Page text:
Fascinating article in this week’s Economist. If – like grumpy old me – you thought that today’s young people were all drugs, sex and rock and roll, then think again. It seems that they are becoming more responsible, disciplined and even more sober.
Something seems to be happening in the Western world. Whatever social indicator we use, generally speaking – and to our surprise – the trends seem to be going in the right direction. This will, no doubt, come as a huge shock to the readers of the Daily Mail.
Take drink, for example. “In 2002 just 13% of German teenagers had never had an alcoholic drink; by 2012, that figure had risen to 30%. Among 18 to 25-year-olds, the proportion drinking at least once a week has fallen by a third since the early 1990s.” No doubt this Sunday’s match will skew this observation.
Maybe in the UK as well. I recall listening to a programme on Radio 4, last year I think, trying to explain the rapid decline in student union bars. Not all the young people of West Lancs lie legless on the pavements of Ormskirk town centre in the early hours of Sunday morning.
Of course, statistics can misrepresent. But here the sharp fall over the last seven years of young people aged between 10 and 17 being convicted or given a police caution for a first offence, from 110,000 to just 28,000, has to be significant.
“Perhaps most remarkably,” the article continues: “Britain’s notoriously surly youths are getting more polite: according to one government survey, those born in the early 1990s are less rude and noisy in public places than previous cohorts were at the same age.”
Who would have thought. But why?
The Economist suggests several social trends at play. Today’s young people are growing up in older societies – they are no longer the majority. Growing gender equality seems to be a factor. The still-recent increases in binge-drinking and drug-taking were driven more by young women rather than men. But now the rise of ladettes has petered out.
Changes in the job market, the growing importance of education and the cost of higher education must play some part.
However, the main reason – according to the Economist – is better parenting. It seems that the amount of time parents devote to child care has increased significantly. Today, working mothers spend almost as much time on child care as stay-at-home mothers did a generation before.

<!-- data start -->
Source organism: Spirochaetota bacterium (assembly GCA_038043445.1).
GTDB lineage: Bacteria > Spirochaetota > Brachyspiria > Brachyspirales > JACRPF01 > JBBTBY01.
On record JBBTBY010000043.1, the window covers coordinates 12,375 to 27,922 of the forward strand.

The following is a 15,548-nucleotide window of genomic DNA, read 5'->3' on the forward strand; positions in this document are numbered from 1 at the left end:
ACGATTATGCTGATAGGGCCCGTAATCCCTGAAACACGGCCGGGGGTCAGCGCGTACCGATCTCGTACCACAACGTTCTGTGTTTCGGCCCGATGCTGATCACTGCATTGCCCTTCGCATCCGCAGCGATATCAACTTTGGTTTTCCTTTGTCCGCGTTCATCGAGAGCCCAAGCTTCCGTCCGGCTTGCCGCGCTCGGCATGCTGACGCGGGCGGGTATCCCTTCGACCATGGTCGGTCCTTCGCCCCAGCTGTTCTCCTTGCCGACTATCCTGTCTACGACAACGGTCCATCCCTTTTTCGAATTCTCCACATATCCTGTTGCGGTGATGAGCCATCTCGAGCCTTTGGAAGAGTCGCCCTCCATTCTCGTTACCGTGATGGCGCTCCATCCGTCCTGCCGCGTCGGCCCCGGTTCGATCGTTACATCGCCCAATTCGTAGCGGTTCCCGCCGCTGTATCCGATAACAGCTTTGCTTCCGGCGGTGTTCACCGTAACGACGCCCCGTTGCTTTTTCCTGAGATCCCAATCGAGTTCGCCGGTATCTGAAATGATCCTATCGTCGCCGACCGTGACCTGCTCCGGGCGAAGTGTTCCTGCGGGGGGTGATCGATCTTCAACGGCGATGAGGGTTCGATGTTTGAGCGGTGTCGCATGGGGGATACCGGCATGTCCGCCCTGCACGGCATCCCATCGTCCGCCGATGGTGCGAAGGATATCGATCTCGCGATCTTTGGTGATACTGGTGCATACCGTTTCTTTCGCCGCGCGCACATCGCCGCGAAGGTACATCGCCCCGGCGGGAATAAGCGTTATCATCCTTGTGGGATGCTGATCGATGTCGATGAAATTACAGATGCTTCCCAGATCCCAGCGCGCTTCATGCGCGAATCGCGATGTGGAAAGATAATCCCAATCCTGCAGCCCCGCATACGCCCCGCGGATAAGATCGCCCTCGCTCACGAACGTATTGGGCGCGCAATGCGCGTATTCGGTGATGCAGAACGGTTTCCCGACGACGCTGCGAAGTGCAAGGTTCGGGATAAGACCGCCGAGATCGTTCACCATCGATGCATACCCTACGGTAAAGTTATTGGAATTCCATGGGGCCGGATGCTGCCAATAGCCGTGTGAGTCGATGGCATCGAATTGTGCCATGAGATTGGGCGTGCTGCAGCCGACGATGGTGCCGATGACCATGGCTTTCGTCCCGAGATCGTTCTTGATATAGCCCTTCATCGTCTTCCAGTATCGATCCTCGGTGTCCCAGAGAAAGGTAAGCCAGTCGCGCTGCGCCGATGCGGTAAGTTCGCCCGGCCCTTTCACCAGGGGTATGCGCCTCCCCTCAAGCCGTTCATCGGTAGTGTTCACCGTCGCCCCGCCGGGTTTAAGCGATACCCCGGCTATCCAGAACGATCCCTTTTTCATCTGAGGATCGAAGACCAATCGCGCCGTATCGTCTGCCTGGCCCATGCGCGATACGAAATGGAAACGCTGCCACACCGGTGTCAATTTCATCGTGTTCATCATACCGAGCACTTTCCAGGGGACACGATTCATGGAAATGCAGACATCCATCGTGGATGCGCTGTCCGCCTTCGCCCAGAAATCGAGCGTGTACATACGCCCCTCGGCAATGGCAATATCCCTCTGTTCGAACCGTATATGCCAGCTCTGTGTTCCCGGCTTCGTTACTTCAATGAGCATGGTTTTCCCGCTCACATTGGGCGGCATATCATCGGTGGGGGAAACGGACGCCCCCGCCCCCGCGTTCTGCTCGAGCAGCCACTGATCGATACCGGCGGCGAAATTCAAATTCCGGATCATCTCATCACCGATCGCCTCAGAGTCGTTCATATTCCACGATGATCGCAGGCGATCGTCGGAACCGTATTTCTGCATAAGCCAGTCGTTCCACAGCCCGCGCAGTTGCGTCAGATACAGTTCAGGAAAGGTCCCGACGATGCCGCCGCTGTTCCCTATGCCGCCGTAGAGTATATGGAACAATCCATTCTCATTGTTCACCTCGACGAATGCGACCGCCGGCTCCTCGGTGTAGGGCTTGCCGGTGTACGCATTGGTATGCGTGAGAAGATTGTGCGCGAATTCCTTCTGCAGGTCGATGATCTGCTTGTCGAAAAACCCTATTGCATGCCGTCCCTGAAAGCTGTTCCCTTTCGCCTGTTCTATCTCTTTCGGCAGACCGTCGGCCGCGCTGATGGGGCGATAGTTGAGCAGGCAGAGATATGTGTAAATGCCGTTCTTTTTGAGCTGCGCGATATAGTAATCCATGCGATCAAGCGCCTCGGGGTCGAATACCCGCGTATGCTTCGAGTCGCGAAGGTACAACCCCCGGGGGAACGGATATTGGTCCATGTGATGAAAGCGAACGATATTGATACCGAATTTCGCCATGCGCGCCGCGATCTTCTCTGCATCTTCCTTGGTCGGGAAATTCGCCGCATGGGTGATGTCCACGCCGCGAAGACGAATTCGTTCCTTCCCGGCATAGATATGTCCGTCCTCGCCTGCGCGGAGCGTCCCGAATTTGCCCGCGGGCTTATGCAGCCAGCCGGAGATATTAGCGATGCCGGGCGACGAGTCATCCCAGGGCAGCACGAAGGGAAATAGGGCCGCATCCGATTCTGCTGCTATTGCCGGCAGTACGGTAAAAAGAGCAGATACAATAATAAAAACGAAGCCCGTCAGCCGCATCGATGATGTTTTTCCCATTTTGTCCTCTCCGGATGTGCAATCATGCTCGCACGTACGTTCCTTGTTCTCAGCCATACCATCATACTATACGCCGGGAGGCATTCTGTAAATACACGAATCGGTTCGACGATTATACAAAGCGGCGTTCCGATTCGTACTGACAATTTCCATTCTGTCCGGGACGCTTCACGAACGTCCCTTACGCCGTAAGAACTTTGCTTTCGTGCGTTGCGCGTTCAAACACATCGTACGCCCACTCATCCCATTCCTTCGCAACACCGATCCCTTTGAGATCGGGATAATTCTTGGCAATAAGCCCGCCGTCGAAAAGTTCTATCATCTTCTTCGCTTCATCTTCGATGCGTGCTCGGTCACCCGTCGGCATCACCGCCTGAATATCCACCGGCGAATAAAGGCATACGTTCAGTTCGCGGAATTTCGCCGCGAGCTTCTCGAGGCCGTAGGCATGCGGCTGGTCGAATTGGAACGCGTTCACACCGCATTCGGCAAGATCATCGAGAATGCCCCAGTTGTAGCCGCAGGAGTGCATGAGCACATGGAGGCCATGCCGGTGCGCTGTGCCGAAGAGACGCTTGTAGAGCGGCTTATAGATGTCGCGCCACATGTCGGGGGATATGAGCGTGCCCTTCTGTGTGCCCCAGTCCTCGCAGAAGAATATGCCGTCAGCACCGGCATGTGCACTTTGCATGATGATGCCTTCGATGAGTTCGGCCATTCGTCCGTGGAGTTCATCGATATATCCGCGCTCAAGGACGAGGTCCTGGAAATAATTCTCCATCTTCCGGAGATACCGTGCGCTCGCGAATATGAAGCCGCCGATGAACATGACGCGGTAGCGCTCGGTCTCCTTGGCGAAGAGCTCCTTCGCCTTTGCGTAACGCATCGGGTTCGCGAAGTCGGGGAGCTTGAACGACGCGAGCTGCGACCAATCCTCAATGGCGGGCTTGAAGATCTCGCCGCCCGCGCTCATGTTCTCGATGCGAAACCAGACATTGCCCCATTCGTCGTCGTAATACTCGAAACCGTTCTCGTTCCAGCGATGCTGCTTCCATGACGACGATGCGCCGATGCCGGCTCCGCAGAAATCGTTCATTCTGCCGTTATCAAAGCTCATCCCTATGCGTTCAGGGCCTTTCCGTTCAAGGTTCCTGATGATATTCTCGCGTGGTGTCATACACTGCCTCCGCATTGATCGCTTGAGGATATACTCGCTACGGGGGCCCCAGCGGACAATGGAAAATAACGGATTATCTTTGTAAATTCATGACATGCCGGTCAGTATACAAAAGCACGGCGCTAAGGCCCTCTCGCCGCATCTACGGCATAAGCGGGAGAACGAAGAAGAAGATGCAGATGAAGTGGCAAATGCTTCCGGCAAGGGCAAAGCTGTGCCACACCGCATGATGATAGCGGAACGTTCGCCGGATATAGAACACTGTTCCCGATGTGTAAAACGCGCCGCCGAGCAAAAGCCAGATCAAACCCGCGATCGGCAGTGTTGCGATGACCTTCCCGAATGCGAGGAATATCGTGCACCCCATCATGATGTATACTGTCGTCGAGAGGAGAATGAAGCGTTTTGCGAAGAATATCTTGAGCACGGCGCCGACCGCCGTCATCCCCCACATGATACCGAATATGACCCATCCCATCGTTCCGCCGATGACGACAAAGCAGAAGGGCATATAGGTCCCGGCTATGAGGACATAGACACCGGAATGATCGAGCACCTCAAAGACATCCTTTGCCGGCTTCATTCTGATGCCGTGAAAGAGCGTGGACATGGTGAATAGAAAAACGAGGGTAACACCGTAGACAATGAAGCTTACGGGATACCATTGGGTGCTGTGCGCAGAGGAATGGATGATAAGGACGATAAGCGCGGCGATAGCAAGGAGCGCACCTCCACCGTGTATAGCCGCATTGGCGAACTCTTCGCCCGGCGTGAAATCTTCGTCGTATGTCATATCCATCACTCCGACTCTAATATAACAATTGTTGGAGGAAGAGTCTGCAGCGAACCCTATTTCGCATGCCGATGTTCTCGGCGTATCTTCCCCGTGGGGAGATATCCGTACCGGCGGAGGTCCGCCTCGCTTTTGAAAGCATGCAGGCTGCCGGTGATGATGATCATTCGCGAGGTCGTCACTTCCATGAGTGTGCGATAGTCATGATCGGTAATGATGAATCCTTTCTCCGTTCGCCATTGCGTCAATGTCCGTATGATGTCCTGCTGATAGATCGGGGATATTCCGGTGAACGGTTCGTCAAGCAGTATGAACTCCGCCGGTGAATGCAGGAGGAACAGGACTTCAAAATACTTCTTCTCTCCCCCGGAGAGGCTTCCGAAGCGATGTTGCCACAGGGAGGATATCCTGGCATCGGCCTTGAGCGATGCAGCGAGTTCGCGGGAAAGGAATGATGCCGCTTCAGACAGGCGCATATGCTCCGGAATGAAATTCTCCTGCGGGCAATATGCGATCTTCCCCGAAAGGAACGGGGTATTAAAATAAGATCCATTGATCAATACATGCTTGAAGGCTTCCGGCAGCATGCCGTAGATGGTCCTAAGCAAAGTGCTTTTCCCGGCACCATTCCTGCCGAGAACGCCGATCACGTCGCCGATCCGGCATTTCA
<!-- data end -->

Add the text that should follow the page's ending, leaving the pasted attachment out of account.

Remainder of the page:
Here I quote: “Data from the Multinational Time Use Study—a collection of surveys from 20 countries—shows that in 1974, mothers without jobs typically spent just 77 minutes with their young children each day, while employed mothers spent about 25 minutes. By 2000 that had risen to 161 minutes and 74 minutes respectively.”
The article concludes that there is a greater awareness of the need for better parenting, as shown in the television series “Supernanny” and the vertical rise of helicopter parents. (Google, if you don’t understand the term).
You didn’t have a choice about the parents you inherited,” Marian Edelman points out, “ but you do have a choice about the kind of parent you will be.”
As it happens one of the conclusions of our 2020 consultation two years ago was the need for lifestyle training and especially in parenting skills. And we have run one course to date – but clearly this has to be a priority not just for parents but for society at large.
But where do we begin, what is the starting point? Very simply, children are a gift from God; he entrusts them to us. So we read in Psalm 127
Don’t you see that children are God’s best gift?
the fruit of the womb his generous legacy?
(As I write this, I am doing my best to hold my concentration in a vicarage seemingly teeming with children – actually there’s just four, it just seems more. More to the point, it looks as if I am going to miss my self-imposed deadline)
The point is that children are not ours, either as parents or grandparents. They belong to God – they are a gift from the Lord.
But he entrusts us with the awesome responsibility of raising them, from compete dependence (like nine week old baby Jack, who thankfully sleeps through the night) to become individuals in their own right, even if they do pinch my phone charger.
For children are not to be a drain on our resources or a check to our personal ambition. And we are to avoid the temptation of living our lives through them.
No, God calls us to raise our children to attain their full potential as free-standing individuals. But again this vocation is not just as parents or grandparents but for the whole community. As Hillary Clinton points out “It takes a village.”
There can be no higher calling.